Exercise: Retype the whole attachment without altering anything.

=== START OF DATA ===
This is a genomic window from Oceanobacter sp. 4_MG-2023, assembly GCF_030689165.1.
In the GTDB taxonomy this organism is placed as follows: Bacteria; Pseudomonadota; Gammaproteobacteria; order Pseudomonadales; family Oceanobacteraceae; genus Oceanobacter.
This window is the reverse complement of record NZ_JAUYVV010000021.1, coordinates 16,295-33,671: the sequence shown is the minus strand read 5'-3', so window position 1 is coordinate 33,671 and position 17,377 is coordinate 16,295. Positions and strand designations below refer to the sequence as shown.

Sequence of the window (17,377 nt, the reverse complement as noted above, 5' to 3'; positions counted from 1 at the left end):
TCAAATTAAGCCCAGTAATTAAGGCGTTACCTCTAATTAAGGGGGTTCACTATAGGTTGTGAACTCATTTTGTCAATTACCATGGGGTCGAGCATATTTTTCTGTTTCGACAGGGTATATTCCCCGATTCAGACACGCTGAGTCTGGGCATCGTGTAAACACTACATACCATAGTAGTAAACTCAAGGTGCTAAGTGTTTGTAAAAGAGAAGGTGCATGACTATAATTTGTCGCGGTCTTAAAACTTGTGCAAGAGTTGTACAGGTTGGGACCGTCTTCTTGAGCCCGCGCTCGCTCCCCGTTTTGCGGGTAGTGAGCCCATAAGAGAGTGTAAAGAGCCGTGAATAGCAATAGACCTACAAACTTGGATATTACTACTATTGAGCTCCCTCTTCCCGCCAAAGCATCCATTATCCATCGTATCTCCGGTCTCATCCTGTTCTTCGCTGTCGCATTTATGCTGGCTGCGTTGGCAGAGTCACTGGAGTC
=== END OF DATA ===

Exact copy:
This is a genomic window from Oceanobacter sp. 4_MG-2023, assembly GCF_030689165.1.
In the GTDB taxonomy this organism is placed as follows: Bacteria; Pseudomonadota; Gammaproteobacteria; order Pseudomonadales; family Oceanobacteraceae; genus Oceanobacter.
This window is the reverse complement of record NZ_JAUYVV010000021.1, coordinates 16,295-33,671: the sequence shown is the minus strand read 5'-3', so window position 1 is coordinate 33,671 and position 17,377 is coordinate 16,295. Positions and strand designations below refer to the sequence as shown.

Sequence of the window (17,377 nt, the reverse complement as noted above, 5' to 3'; positions counted from 1 at the left end):
TCAAATTAAGCCCAGTAATTAAGGCGTTACCTCTAATTAAGGGGGTTCACTATAGGTTGTGAACTCATTTTGTCAATTACCATGGGGTCGAGCATATTTTTCTGTTTCGACAGGGTATATTCCCCGATTCAGACACGCTGAGTCTGGGCATCGTGTAAACACTACATACCATAGTAGTAAACTCAAGGTGCTAAGTGTTTGTAAAAGAGAAGGTGCATGACTATAATTTGTCGCGGTCTTAAAACTTGTGCAAGAGTTGTACAGGTTGGGACCGTCTTCTTGAGCCCGCGCTCGCTCCCCGTTTTGCGGGTAGTGAGCCCATAAGAGAGTGTAAAGAGCCGTGAATAGCAATAGACCTACAAACTTGGATATTACTACTATTGAGCTCCCTCTTCCCGCCAAAGCATCCATTATCCATCGTATCTCCGGTCTCATCCTGTTCTTCGCTGTCGCATTTATGCTGGCTGCGTTGGCAGAGTCACTGGAGTC